You can’t not change: How IA is transforming

Here’s what’s happened so far in Tax, what’s next, and how it applies to what you do every day.

Garth Roark

Garth Roark

Principal, Tax, KPMG LLP

+1 206-913-5034

Historically, we see the limits of technology before we see the possibilities. Tax pros in the 90s were certain that computers couldn’t analyze complex rules applied to vast varieties of financial environments. But in a phrase, they were wrong. Now comes intelligent automation (IA) – and just as the last 30 years of hardware and software changed literally everything, so will IA. Here’s what’s happened so far, what’s next, and how it applies to what you do every day.

Video transcript

Well, good afternoon, everybody. In a twist of scheduling fate, just to perk you up at the end of the day we decided to save the best for last, Tax. Those of you who are sitting in the back, you may want to rush to the stage to hear the actor talk about tax here, but in all seriousness, it's a very interesting time to be a tax professional. And I know that that kind of sounds like the opening line to a bad joke or something that kind of wants you to head out the door, but it really is true. And I'd like to walk you through a story today to prove to you that that is true.


I think we've all experienced great change that's going on in the world today. And within tax we have some historic things that are beginning to converge with a number of new factors to really transform what it means to be a tax professional and what the role of the tax function is within most companies. And we're seeing economic pressures, tax reform, changing roles and responsibilities between tax authorities and tax payers, where the tax authority is calculating the tax instead of the taxpayer. We're seeing people enter the labor market that don't want to do data tasks anymore. And we're seeing organizational leaders asking different things of tax departments. Changing from just filing returns and making contributions to financial statements to converting to value and insight in real-time business alignment.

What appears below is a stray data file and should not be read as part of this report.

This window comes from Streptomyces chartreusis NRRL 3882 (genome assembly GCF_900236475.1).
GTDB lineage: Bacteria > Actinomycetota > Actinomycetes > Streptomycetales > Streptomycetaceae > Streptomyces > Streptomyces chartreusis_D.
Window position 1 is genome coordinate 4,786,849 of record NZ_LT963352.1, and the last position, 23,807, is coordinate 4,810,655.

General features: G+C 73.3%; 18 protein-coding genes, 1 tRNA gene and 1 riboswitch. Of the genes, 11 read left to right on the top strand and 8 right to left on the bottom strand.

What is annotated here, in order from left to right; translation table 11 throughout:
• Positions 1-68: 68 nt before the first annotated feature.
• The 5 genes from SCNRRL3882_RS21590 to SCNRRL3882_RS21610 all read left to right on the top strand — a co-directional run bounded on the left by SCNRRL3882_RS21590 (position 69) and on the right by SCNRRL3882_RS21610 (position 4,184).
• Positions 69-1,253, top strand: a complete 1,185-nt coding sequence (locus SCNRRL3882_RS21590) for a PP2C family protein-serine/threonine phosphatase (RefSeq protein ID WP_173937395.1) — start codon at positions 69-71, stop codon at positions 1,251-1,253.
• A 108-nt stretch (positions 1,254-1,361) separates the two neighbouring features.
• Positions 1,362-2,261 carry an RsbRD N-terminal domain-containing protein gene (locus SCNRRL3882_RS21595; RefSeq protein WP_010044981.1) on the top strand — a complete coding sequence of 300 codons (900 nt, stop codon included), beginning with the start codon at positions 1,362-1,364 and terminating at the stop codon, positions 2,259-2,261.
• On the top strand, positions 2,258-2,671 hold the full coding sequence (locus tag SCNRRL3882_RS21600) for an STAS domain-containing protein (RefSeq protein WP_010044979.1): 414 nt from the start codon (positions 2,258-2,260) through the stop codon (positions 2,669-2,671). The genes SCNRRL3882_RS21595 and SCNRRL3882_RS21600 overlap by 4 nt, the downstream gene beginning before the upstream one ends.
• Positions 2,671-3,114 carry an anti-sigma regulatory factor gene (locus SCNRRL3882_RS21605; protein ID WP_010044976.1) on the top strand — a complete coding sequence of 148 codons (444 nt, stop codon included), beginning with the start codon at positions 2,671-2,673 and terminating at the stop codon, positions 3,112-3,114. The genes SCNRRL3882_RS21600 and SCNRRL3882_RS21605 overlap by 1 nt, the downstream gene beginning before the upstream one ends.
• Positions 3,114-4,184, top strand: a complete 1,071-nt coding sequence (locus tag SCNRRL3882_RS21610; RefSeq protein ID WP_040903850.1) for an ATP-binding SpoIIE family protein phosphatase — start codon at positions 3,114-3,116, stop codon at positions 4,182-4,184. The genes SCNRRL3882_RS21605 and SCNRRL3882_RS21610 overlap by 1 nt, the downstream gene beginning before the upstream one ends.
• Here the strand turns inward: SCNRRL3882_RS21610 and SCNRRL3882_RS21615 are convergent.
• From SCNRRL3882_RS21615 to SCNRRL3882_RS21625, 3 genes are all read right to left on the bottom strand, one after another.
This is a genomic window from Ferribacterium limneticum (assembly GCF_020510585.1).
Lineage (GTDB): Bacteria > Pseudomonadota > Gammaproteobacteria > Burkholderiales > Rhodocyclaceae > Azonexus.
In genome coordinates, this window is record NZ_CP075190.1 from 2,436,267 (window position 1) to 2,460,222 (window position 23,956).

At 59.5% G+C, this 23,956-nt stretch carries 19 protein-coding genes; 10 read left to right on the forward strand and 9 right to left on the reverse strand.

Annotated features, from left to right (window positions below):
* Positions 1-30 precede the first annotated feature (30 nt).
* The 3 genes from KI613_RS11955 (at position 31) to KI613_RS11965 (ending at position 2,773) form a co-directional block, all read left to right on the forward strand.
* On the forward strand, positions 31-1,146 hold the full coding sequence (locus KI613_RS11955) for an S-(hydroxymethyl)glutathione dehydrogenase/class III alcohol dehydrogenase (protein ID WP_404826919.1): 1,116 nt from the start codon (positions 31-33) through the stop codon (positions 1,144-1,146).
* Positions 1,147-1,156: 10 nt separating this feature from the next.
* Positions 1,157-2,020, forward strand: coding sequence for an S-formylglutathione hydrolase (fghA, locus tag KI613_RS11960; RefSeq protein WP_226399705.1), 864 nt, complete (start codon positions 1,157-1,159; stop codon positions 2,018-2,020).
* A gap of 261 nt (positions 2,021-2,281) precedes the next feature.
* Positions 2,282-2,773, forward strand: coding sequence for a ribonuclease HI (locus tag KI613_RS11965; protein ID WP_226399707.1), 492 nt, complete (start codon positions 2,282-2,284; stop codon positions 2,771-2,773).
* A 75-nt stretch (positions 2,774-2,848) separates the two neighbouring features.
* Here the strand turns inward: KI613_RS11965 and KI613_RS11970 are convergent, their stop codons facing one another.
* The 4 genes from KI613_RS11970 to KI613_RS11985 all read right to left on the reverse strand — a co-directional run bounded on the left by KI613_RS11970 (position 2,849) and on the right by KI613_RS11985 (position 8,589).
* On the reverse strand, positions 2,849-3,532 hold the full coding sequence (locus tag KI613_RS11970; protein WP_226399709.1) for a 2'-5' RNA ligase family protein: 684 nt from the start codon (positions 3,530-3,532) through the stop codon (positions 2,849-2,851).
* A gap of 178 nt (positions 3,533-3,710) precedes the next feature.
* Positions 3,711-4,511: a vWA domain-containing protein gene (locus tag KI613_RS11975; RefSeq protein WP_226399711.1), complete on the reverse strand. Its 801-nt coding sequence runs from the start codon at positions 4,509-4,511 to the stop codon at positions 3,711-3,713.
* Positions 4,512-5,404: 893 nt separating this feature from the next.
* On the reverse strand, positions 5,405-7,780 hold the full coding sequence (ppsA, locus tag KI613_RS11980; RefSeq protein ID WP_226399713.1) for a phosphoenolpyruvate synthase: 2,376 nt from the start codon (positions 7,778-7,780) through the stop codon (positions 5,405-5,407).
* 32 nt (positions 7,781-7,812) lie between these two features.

And so at the center of all of this is a whole host of very complex technologies that for a tax professional are hard to understand what some of these things are, much less how they can change what it is the tax department does or what the role of the tax professional is. And so I'd like to tell you a little bit of a story of our journey here at KPMG with innovation. And hopefully get you to think about some questions along the way and reflect on some of our insights. And so that story begins back in time, about 30 years ago where you see the images today. I didn't have as much gray hair and wrinkles back then, but I was a young professional and there were a lot of things different about that period.